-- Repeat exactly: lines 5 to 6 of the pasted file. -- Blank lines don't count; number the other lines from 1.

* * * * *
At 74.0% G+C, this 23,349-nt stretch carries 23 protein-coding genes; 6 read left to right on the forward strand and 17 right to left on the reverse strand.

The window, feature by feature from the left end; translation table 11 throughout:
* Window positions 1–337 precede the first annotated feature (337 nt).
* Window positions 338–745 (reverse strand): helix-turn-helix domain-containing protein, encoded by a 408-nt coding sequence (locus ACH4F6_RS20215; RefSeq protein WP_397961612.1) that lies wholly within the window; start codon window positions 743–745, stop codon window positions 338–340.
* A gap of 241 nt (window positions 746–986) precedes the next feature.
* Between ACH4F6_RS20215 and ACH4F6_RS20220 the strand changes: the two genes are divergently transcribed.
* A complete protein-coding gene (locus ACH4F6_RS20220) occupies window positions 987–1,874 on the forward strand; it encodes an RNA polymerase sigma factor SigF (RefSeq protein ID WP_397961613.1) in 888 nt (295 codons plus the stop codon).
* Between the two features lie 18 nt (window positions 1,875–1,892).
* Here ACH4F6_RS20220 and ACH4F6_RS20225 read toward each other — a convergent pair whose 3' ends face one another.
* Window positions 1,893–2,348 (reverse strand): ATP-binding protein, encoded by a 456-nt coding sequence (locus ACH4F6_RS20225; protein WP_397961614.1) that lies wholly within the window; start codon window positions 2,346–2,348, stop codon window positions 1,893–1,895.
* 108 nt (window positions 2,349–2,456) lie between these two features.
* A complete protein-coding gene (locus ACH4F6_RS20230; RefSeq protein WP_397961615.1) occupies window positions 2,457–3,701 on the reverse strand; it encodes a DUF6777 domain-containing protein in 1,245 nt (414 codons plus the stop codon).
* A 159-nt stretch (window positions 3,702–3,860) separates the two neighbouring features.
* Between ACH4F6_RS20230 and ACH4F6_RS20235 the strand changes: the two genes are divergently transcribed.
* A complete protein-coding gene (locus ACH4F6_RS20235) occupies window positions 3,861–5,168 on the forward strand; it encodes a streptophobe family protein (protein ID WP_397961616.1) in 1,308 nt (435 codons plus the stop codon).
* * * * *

* A gap of 241 nt (window positions 746–986) precedes the next feature.
* Between ACH4F6_RS20215 and ACH4F6_RS20220 the strand changes: the two genes are divergently transcribed.